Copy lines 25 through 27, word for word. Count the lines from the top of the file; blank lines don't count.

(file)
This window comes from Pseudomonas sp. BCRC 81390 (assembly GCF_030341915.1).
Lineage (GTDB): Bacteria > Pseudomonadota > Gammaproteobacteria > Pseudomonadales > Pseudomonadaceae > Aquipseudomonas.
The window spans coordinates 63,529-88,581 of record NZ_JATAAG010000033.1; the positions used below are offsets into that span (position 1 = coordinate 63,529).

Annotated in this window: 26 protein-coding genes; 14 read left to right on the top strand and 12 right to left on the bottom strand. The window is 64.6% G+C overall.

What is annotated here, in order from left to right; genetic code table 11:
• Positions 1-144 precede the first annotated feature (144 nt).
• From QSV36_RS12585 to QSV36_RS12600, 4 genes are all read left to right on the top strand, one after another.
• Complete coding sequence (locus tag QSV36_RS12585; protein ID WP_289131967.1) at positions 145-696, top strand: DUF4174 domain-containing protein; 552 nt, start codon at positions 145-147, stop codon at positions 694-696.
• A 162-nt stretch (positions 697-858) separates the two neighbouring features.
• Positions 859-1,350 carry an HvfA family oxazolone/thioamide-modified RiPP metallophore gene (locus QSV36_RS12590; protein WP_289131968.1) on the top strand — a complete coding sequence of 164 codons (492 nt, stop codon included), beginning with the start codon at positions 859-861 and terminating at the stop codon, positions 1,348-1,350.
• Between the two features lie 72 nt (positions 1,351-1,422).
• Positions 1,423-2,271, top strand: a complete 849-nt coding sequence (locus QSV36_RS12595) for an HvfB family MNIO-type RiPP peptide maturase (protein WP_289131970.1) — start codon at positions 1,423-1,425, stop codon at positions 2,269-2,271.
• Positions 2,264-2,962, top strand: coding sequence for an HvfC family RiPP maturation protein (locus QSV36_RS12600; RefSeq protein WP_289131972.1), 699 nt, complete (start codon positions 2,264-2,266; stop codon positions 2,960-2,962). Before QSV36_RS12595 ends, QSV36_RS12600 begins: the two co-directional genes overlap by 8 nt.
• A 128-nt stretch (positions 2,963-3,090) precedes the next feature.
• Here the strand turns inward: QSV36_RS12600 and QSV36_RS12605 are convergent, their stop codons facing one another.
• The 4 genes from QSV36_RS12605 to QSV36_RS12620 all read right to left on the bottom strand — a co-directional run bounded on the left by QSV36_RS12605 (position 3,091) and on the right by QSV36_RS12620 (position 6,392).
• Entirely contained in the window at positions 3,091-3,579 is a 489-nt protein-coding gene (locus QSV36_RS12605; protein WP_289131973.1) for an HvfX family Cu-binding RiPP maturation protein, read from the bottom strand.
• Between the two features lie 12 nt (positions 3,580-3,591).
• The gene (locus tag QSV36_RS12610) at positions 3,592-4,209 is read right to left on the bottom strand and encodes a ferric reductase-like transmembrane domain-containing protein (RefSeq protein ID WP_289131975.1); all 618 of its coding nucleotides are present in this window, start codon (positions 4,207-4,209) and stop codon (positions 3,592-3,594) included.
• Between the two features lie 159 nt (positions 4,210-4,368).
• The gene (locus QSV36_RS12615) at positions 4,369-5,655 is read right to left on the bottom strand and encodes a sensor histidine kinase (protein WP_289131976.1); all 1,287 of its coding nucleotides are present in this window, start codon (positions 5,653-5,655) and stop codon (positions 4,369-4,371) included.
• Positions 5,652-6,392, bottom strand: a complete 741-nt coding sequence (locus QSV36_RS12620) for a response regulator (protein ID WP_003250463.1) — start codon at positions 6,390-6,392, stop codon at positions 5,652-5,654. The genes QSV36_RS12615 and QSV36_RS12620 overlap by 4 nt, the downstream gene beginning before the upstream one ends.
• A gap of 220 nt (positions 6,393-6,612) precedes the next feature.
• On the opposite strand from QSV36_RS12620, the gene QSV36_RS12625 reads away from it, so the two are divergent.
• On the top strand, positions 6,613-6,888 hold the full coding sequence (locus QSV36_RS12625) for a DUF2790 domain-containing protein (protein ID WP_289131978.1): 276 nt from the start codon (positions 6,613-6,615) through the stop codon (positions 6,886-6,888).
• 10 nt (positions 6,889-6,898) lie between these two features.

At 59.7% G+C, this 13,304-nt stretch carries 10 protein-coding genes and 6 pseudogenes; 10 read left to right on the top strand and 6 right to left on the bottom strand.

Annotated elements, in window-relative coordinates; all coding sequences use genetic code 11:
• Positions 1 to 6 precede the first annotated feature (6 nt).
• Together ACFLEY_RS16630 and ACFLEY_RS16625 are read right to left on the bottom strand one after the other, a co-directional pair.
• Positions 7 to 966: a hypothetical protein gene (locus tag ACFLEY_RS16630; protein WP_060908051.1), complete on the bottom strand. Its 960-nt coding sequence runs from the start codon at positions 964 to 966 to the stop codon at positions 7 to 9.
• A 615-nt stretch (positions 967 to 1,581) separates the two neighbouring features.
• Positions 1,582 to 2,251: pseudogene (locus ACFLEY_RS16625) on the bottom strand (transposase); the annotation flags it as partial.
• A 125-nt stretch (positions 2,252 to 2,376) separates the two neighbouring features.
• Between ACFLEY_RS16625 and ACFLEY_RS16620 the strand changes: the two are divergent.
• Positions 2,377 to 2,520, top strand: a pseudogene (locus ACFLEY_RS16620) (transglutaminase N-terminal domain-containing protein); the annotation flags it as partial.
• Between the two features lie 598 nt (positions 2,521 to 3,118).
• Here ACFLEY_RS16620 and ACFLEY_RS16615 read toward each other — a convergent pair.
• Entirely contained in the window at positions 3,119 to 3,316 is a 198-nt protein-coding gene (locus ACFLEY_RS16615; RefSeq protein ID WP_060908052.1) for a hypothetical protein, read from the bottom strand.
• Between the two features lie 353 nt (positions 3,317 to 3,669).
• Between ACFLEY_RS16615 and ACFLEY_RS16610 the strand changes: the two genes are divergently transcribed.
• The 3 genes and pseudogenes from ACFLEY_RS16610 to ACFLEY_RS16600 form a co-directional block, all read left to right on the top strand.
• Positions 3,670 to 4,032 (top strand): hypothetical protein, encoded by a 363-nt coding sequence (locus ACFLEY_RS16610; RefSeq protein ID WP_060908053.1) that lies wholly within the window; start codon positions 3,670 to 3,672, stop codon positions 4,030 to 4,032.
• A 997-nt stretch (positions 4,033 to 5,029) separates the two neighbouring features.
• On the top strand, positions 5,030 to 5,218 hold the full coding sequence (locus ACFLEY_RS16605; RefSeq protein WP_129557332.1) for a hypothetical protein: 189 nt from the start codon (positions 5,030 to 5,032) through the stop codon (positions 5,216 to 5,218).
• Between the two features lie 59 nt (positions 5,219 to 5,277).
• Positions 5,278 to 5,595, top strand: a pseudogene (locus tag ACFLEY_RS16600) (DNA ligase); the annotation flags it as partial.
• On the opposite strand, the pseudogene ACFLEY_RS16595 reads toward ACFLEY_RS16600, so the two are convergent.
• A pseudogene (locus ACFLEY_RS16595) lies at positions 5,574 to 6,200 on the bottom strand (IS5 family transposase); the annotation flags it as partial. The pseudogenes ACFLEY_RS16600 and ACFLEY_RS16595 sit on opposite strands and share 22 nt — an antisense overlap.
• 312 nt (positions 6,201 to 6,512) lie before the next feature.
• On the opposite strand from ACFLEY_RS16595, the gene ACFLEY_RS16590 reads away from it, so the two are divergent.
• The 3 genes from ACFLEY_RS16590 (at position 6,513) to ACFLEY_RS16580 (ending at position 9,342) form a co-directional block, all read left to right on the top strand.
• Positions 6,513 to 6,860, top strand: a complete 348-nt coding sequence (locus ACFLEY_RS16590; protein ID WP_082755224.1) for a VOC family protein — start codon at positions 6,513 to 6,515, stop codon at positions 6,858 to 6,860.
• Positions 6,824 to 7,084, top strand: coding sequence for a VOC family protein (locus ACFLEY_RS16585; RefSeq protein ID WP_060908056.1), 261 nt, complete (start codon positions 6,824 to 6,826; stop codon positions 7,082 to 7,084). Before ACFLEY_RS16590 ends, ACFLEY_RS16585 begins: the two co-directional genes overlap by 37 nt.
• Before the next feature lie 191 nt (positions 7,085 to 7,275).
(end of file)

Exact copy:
• On the top strand, positions 6,613-6,888 hold the full coding sequence (locus QSV36_RS12625) for a DUF2790 domain-containing protein (protein ID WP_289131978.1): 276 nt from the start codon (positions 6,613-6,615) through the stop codon (positions 6,886-6,888).
• 10 nt (positions 6,889-6,898) lie between these two features.

At 59.7% G+C, this 13,304-nt stretch carries 10 protein-coding genes and 6 pseudogenes; 10 read left to right on the top strand and 6 right to left on the bottom strand.